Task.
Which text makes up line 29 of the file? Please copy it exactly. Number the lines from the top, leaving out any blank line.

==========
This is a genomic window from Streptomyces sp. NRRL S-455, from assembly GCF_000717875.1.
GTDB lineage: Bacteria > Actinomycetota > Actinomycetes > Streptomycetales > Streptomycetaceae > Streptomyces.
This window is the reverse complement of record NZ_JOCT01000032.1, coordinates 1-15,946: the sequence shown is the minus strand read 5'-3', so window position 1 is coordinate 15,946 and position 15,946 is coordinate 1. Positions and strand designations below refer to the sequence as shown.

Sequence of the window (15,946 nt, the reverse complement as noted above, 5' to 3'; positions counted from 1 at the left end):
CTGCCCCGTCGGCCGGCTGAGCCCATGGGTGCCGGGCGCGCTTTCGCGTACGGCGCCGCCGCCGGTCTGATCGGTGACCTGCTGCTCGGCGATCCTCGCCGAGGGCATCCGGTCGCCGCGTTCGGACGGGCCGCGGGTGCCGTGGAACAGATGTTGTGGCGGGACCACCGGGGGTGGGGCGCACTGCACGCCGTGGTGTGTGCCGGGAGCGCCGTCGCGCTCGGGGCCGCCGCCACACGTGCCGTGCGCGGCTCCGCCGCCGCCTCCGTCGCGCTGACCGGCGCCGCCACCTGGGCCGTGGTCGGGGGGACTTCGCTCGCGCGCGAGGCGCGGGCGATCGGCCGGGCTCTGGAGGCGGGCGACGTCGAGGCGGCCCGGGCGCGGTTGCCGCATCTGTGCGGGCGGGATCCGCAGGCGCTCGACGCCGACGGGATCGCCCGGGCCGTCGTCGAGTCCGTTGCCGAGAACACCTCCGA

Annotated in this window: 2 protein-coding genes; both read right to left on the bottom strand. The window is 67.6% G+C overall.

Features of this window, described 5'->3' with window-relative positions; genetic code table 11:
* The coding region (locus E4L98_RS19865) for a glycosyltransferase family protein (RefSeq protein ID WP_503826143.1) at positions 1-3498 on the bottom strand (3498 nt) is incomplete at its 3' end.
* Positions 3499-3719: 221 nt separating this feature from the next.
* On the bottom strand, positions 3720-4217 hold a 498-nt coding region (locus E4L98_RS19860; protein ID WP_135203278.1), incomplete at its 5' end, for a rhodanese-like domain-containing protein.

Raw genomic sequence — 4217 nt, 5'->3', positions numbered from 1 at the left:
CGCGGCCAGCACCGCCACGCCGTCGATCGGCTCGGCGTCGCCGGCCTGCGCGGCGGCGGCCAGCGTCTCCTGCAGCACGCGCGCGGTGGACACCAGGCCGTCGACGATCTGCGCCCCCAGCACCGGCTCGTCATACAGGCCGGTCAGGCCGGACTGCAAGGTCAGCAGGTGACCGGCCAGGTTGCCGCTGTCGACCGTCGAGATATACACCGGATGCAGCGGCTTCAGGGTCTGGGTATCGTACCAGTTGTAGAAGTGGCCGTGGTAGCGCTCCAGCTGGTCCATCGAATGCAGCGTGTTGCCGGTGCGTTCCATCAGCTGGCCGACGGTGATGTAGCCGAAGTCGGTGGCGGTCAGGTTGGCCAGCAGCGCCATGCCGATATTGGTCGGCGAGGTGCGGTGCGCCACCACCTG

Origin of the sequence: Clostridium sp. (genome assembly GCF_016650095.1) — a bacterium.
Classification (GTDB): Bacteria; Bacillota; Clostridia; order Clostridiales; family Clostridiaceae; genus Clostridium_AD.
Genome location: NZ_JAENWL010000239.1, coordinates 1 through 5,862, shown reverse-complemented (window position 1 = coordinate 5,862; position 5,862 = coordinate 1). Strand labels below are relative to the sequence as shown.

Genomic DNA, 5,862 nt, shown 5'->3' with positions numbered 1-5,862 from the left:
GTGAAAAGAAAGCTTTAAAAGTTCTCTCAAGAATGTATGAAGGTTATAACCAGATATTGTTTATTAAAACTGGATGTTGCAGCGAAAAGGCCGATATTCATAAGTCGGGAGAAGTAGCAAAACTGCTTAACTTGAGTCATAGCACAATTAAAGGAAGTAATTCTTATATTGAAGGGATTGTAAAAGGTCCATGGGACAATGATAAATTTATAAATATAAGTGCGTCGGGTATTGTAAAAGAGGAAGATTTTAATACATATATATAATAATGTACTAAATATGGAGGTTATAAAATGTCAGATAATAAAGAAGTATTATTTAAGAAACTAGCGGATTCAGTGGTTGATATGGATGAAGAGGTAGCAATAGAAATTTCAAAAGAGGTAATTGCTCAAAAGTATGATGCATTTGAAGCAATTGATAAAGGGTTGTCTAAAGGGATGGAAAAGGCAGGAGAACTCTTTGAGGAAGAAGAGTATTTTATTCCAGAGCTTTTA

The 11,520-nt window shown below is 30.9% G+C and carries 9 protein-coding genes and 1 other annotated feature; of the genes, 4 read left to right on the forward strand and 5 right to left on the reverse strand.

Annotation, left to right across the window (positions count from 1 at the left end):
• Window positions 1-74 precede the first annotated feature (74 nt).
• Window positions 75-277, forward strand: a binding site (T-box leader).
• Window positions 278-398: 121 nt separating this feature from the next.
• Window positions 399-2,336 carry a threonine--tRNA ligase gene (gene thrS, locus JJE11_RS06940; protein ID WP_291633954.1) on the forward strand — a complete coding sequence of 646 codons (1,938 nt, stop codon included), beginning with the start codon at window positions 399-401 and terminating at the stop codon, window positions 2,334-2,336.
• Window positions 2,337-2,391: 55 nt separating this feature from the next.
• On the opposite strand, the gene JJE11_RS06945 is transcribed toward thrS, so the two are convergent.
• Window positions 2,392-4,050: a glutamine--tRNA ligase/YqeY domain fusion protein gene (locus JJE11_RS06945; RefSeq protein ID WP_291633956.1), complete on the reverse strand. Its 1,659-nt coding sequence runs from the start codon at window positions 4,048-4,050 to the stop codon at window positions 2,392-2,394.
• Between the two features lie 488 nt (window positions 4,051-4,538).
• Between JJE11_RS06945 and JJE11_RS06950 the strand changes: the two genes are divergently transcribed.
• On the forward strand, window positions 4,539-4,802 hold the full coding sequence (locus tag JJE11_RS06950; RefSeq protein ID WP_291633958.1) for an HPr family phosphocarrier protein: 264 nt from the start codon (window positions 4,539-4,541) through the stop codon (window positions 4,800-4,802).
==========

• On the forward strand, window positions 4,539-4,802 hold the full coding sequence (locus tag JJE11_RS06950; RefSeq protein ID WP_291633958.1) for an HPr family phosphocarrier protein: 264 nt from the start codon (window positions 4,539-4,541) through the stop codon (window positions 4,800-4,802).